Research consortium to take on genetic diseases
ST. PAUL, MINN. — As MIT's Broad Institute closes in on successfully mapping the estimated 300 billion base pairs that make up the equine genome this fall, the Morris Animal Foundation announces a $2.5-million grant to help fund the Equine Consortium for Genetic Research.
When Equus caballus is successfully mapped for the first time, the knowledge is expected to accelerate a decade of collaborative study ongoing at major laboratories in this country and abroad, explains Dr. Jim Mickelson, of the University of Minnesota's (UM) veterinary college.
Five major U.S. veterinary programs are part of this collaborative push to better understand equine genetics, including UM, the University of California-Davis, University of Kentucky, Cornell University and Texas A&M University as well as the Broad Institute at the Massachusetts Institute of Technology (MIT).The consortium grant, led by Mickelson and UM veterinarian Dr. Stephanie Valberg, received the highest score out of 27 multi-institutional applications reviewed by the foundation. This consortium brings together 32 scientists from 18 academic institutions in nine countries to collaborate on equine genetic research.
"The goal of the grant is to bring together the world's best researchers in a focused, collaborative effort to improve equine health," Morris Animal Foundation reports.
Scientists will use the sequenced horse genome to identify genes and mutations that contribute to heritable diseases. Topping the list are musculoskeletal diseases like tying up, laminitis, recurrent airway obstruction and bone disease.
"There are a number of genes that cause deleterious disease in the horse," Mickelson explains. The consortium aims to identify these disease-causing genes and build diagnostic methods to breed them into extinction. Development of better disease therapeutics is also on the wish list.
Yet, for geneticists, the horse is an attractive species to study for other reasons.
"Horse breeders have maintained meticulous pedigree records for many horse breeds, some extending back over 300 years. Deep pedigree records coupled with excellent health and performance records provide excellent material for quantitative trait loci studies," according to the proposal for the map the horse genome.
Once Broad Institute scientists finish its mapping work, each of the universities will continue its investigations that target specific genetic diseases.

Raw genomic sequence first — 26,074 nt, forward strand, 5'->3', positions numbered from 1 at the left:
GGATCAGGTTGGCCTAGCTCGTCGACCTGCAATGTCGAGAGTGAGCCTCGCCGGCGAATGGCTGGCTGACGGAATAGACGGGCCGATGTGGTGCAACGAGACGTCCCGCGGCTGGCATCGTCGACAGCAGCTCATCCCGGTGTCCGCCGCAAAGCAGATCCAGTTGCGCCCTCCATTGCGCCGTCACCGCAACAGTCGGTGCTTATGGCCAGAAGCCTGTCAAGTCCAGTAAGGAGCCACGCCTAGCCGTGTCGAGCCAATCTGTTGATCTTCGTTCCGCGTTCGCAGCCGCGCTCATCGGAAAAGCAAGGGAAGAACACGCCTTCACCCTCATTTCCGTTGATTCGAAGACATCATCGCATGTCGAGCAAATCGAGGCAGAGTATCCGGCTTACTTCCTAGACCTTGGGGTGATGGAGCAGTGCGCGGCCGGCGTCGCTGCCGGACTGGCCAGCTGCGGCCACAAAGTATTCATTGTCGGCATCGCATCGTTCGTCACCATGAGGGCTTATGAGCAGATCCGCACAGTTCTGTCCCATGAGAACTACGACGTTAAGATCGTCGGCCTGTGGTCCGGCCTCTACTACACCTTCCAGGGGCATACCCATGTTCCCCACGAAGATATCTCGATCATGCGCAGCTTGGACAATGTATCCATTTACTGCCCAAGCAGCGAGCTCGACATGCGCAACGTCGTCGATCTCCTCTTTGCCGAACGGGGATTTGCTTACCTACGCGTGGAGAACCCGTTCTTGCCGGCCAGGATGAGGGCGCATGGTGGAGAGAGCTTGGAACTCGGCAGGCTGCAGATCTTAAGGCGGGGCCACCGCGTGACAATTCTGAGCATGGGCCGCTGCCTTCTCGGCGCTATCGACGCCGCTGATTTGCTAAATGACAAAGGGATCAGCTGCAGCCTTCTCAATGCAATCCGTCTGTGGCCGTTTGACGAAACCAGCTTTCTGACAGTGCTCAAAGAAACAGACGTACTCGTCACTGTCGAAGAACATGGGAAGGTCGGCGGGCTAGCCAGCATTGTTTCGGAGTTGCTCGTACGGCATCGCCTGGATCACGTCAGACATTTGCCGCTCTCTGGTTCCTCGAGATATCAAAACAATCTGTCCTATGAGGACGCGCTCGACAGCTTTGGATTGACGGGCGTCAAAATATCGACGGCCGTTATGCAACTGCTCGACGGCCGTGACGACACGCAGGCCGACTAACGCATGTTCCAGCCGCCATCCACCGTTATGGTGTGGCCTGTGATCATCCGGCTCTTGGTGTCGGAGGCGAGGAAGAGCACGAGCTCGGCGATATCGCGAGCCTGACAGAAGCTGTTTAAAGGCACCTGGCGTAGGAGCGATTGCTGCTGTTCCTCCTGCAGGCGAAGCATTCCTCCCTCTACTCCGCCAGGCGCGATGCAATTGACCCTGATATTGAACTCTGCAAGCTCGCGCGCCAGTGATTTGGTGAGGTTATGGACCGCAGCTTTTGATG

"We want to be able to find what these genes are and develop tests to eliminate them from the populations and help manage horses that are here now," he explains.
"It's not a novel idea, other groups working on other species have the same goals. Now all of a sudden we are able to expand this work into the horse," Mickelson explains.
"This is a group of scientists who have been working on the equine genome since the middle '90s. So, we have had a history of folks investigating genetics, it has just paid off for us this year in a big way."
Standardbreds, Norwegians and Scandinavians are all up for genetic exploration. The breed with the smallest population can be a favorite for a geneticists, Mickelson explains, simply because it defines the lineage and helps researchers more rapidly isolate markers on the genome. Valberg's team is investigating musculoskeletal disease. Tying up is estimated at affecting 5-10 percent of Thoroughbreds.
The hope is that the Equine Consortium for Genetic Research will greatly enhance the ability of clinical and basic scientists to study genetic processes contributing to high priority equine diseases and enhance knowledge regarding normal cellular processes governing equine biology.
"This project will benefit the entire horse industry, offer new diagnostic and therapeutic approaches to reduce animal suffering, and promote equine health and welfare," Mickelson adds. "We will be able to do for the horse what we already can do for human and canine research."